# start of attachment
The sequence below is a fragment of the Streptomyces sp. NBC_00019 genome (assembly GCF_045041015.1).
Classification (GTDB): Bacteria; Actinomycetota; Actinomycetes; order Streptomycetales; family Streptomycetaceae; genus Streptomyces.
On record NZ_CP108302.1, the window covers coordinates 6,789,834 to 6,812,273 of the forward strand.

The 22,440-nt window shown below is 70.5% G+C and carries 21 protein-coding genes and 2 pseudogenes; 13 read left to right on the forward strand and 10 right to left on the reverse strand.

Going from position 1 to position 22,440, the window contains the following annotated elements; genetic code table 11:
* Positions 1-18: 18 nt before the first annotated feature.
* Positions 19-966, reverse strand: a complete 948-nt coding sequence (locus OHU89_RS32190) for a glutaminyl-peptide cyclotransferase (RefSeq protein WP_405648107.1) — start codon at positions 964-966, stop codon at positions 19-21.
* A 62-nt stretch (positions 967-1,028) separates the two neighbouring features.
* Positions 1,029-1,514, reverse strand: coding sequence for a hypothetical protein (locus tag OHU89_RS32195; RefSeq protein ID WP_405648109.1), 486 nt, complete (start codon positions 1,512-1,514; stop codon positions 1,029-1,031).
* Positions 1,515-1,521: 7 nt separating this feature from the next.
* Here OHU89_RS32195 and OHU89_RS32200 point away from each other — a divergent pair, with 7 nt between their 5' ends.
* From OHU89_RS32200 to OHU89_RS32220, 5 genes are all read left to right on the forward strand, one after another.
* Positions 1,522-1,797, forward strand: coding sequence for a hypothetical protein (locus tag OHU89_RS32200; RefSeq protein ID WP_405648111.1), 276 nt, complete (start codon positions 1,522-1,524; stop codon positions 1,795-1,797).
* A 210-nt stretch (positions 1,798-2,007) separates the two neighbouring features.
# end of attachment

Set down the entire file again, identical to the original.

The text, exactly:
The sequence below is a fragment of the Streptomyces sp. NBC_00019 genome (assembly GCF_045041015.1).
Classification (GTDB): Bacteria; Actinomycetota; Actinomycetes; order Streptomycetales; family Streptomycetaceae; genus Streptomyces.
On record NZ_CP108302.1, the window covers coordinates 6,789,834 to 6,812,273 of the forward strand.

The 22,440-nt window shown below is 70.5% G+C and carries 21 protein-coding genes and 2 pseudogenes; 13 read left to right on the forward strand and 10 right to left on the reverse strand.

Going from position 1 to position 22,440, the window contains the following annotated elements; genetic code table 11:
* Positions 1-18: 18 nt before the first annotated feature.
* Positions 19-966, reverse strand: a complete 948-nt coding sequence (locus OHU89_RS32190) for a glutaminyl-peptide cyclotransferase (RefSeq protein WP_405648107.1) — start codon at positions 964-966, stop codon at positions 19-21.
* A 62-nt stretch (positions 967-1,028) separates the two neighbouring features.
* Positions 1,029-1,514, reverse strand: coding sequence for a hypothetical protein (locus tag OHU89_RS32195; RefSeq protein ID WP_405648109.1), 486 nt, complete (start codon positions 1,512-1,514; stop codon positions 1,029-1,031).
* Positions 1,515-1,521: 7 nt separating this feature from the next.
* Here OHU89_RS32195 and OHU89_RS32200 point away from each other — a divergent pair, with 7 nt between their 5' ends.
* From OHU89_RS32200 to OHU89_RS32220, 5 genes are all read left to right on the forward strand, one after another.
* Positions 1,522-1,797, forward strand: coding sequence for a hypothetical protein (locus tag OHU89_RS32200; RefSeq protein ID WP_405648111.1), 276 nt, complete (start codon positions 1,522-1,524; stop codon positions 1,795-1,797).
* A 210-nt stretch (positions 1,798-2,007) separates the two neighbouring features.